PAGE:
Three charged in alleged eBay glass bidding scheme

Three people have been charged with running a scheme that boosted the sale prices of hundreds of pieces of collectible Rene Lalique glass auctioned on eBay, federal prosecutors said on Thursday.

The complaint, filed in Manhattan federal court, alleges the bidding scheme ran between September 1999 and last month, Reuters reported. It allegedly involved total high bids of more than $1.3 million, including individual pieces that sold for more than $15,000 on the online auction Web site.

Charged are John Danis, 43, of German Valley, Illinois, a Lalique glass collector and adviser for the publication “Schroeder’s Antique Price Guide;” his sister, Diane Grismore, 40, of Illinois; and David Weinstein, 43, a Manhattan art dealer specializing in glass artwork, Reuters reported.

The three were arrested on Wednesday, prosecutors said. Each was charged with wire fraud and could face a maximum five-year prison term if convicted, Reuters reported.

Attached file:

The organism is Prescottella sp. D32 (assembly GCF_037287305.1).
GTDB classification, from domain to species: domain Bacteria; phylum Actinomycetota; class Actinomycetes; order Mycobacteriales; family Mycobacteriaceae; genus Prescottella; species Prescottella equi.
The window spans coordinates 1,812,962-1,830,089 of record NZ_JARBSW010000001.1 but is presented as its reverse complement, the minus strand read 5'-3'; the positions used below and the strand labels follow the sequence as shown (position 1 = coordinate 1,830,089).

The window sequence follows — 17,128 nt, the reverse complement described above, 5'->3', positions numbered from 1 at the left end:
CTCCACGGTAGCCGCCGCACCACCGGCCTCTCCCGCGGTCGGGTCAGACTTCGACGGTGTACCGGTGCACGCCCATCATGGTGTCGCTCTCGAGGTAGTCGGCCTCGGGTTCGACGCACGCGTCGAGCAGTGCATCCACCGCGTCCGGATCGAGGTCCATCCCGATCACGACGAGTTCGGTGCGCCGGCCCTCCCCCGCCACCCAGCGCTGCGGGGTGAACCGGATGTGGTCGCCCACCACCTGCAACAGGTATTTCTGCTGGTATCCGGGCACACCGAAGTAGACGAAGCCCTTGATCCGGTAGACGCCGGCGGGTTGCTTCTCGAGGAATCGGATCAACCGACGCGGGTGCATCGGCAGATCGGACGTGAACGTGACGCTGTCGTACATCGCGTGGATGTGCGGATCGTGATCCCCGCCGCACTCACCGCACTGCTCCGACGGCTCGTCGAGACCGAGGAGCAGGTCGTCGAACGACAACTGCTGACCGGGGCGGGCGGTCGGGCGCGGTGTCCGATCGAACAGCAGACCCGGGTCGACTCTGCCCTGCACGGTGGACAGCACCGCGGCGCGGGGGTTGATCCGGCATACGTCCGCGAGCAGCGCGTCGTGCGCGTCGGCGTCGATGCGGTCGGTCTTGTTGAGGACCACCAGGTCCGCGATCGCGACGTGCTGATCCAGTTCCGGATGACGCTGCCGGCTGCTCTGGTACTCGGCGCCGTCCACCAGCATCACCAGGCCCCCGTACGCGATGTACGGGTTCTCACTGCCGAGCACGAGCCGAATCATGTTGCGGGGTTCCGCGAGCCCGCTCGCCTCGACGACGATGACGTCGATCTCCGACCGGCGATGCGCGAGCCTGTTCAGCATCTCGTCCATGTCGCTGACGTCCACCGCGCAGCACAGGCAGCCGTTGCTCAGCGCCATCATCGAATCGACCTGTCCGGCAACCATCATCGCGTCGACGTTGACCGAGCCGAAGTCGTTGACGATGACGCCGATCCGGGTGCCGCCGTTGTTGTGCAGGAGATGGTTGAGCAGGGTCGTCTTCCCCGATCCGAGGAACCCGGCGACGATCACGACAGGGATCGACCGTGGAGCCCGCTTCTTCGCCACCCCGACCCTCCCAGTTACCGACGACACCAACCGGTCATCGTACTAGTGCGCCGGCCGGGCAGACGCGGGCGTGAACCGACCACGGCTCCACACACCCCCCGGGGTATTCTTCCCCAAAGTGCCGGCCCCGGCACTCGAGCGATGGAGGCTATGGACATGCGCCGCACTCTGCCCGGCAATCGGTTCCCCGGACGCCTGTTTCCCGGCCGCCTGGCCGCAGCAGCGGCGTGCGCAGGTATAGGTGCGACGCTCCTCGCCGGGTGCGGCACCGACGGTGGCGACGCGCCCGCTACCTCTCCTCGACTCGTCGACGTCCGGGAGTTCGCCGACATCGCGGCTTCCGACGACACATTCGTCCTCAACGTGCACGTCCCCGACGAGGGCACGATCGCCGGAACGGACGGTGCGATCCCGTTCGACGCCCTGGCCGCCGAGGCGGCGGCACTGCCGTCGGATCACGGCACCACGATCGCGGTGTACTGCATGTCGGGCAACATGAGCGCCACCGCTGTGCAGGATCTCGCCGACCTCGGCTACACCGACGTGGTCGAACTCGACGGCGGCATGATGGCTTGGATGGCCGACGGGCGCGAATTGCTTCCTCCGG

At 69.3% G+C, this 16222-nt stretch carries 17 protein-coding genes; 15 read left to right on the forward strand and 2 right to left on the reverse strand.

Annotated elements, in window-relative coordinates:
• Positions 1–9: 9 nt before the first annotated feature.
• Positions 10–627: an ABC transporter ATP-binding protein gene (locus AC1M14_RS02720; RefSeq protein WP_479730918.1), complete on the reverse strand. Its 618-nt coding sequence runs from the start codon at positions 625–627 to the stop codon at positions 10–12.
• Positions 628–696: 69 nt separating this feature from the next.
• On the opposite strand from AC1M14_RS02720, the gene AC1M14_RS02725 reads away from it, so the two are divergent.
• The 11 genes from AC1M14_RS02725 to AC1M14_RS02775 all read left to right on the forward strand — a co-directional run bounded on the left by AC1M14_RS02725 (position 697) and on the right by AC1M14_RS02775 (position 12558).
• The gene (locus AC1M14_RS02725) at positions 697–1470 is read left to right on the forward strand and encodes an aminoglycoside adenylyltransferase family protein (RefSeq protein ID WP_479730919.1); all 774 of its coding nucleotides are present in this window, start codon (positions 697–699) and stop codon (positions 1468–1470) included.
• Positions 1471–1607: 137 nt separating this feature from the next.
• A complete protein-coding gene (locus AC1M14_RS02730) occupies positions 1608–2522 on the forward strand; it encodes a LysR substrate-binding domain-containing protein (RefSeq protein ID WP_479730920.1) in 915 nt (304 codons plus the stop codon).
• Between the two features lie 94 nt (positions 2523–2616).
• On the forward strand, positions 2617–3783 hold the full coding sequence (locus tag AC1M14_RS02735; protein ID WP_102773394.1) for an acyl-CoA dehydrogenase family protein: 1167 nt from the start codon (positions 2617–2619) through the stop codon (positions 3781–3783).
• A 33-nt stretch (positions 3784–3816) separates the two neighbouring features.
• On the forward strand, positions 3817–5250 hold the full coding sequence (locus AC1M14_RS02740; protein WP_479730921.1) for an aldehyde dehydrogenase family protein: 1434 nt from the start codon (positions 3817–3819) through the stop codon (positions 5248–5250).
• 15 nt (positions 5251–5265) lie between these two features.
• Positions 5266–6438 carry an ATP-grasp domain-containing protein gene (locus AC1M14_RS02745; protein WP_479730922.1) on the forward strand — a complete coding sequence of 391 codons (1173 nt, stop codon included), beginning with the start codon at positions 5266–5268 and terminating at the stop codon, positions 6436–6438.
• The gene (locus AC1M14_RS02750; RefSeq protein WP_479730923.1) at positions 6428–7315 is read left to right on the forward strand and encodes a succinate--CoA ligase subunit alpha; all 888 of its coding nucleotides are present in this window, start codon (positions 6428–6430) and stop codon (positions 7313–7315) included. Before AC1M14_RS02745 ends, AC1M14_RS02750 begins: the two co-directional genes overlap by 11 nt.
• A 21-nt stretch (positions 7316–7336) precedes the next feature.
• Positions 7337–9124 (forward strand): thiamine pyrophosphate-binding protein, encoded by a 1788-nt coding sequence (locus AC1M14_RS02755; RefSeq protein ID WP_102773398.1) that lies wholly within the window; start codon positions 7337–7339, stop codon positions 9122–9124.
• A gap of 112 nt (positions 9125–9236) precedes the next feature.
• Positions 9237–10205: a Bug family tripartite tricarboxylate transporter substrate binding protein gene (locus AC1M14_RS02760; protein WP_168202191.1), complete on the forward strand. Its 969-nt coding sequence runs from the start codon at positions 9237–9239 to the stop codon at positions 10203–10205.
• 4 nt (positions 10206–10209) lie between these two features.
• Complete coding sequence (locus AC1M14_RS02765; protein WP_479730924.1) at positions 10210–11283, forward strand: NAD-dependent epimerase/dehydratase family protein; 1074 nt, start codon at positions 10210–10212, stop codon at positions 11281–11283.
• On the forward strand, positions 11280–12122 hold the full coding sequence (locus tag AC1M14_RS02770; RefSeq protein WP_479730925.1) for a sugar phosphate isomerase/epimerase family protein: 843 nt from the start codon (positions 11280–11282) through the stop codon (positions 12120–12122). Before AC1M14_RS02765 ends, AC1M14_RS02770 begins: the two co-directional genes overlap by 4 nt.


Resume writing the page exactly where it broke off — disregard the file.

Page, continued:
The complaint alleges they conspired to bid on Lalique auctions on eBay hosted by Danis under their identities-called eBay User Ids-and the identities of others, Reuters reported. By bidding repeatedly, they allegedly created the illusion of multiple bids on an item.

Their alleged goal was to inflate the auction price over an amount set by Danis, then sell the piece to an unwitting bidder, Reuters reported. That type of activity was known as “shill bidding,” prosecutors said.

The complaint charges that Danis allegedly hosted more than 600 auctions of Lalique glass under his eBay User ID “norsepottery” and that at least 429 of those involved shill bidding, Reuters reported.

Prosecutors said that U.S. Postal inspectors determined that shill bidding was taking place by analyzing the Internet protocol (IP) addresses from which the defendants’ bids were placed. IP addresses are unique numeric addresses assigned to each computer on the Internet, Reuters reported.

According to the complaint, eBay had investigated Danis and Grismore for suspected shill bidding in early 2000, Reuters reported. At that time, the two allegedly denied they were involved in illegal activity and were permitted to keep their eBay accounts.